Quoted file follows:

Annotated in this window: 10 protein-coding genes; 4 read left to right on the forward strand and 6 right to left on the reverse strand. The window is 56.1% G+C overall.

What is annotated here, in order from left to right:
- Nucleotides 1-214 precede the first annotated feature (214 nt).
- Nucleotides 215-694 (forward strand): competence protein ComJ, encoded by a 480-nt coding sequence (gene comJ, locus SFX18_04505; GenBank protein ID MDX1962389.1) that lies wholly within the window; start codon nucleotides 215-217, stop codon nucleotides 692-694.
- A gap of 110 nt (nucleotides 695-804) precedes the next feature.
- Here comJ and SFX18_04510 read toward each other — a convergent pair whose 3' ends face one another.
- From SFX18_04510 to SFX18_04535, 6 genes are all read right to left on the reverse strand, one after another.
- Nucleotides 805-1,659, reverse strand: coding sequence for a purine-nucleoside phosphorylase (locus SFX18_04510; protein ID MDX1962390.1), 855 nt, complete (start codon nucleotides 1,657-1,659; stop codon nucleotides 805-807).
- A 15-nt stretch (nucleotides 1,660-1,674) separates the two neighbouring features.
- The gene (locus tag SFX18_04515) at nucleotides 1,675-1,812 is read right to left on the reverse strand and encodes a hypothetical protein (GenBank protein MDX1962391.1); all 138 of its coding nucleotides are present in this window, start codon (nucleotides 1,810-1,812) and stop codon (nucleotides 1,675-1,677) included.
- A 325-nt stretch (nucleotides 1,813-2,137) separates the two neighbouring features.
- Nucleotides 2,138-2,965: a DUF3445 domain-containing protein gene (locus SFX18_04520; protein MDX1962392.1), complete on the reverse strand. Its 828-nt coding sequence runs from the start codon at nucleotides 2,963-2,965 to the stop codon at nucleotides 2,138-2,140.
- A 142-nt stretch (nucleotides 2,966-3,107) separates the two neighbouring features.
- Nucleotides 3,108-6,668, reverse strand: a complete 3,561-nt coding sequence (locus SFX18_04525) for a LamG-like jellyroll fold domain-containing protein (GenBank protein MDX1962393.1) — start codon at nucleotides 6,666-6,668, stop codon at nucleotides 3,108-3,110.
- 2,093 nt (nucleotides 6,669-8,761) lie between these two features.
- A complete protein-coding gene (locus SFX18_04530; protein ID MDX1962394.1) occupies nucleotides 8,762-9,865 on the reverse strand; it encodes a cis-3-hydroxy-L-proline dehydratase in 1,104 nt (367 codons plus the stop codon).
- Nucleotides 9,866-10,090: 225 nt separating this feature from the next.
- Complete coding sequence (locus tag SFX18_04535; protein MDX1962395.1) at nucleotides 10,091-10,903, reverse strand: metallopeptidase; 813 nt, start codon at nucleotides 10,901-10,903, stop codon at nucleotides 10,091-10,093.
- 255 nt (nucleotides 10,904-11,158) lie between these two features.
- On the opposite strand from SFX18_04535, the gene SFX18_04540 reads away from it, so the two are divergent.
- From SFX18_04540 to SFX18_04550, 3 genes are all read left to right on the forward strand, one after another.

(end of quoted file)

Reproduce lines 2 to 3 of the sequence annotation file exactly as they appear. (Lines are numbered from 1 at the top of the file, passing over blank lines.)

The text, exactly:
What is annotated here, in order from left to right:
- Nucleotides 1-214 precede the first annotated feature (214 nt).